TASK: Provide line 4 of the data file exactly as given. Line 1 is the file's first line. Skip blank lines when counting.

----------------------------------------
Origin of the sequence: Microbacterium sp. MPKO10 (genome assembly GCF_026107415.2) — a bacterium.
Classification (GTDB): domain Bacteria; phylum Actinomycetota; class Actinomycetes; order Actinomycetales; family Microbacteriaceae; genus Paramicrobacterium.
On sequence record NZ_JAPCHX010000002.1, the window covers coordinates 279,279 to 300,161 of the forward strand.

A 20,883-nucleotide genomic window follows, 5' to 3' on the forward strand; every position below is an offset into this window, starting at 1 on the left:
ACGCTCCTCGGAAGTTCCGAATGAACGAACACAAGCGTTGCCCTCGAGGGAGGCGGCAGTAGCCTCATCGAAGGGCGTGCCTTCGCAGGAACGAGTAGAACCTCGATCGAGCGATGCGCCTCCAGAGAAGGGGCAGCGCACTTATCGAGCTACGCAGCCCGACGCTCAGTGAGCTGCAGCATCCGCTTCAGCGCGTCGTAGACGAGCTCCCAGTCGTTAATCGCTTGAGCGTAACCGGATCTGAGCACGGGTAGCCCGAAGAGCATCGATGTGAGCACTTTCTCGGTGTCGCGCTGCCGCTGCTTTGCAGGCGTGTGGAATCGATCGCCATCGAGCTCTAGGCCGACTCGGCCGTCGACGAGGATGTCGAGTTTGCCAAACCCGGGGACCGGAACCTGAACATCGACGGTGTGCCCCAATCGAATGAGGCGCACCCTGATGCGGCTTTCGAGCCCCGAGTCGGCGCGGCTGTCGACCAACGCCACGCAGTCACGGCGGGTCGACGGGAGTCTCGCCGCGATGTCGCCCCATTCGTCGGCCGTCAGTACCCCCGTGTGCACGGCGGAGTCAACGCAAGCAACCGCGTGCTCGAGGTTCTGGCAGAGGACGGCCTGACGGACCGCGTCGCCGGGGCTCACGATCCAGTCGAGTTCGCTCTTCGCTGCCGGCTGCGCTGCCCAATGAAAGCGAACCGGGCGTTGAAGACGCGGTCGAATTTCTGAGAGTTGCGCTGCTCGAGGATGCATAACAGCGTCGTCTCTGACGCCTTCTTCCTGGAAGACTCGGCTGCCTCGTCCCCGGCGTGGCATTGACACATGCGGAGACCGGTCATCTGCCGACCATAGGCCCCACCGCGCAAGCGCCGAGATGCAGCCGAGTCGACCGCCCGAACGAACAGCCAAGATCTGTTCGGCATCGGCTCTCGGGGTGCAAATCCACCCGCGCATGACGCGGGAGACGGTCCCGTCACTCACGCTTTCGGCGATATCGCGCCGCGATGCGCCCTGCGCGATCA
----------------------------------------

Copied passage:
A 20,883-nucleotide genomic window follows, 5' to 3' on the forward strand; every position below is an offset into this window, starting at 1 on the left: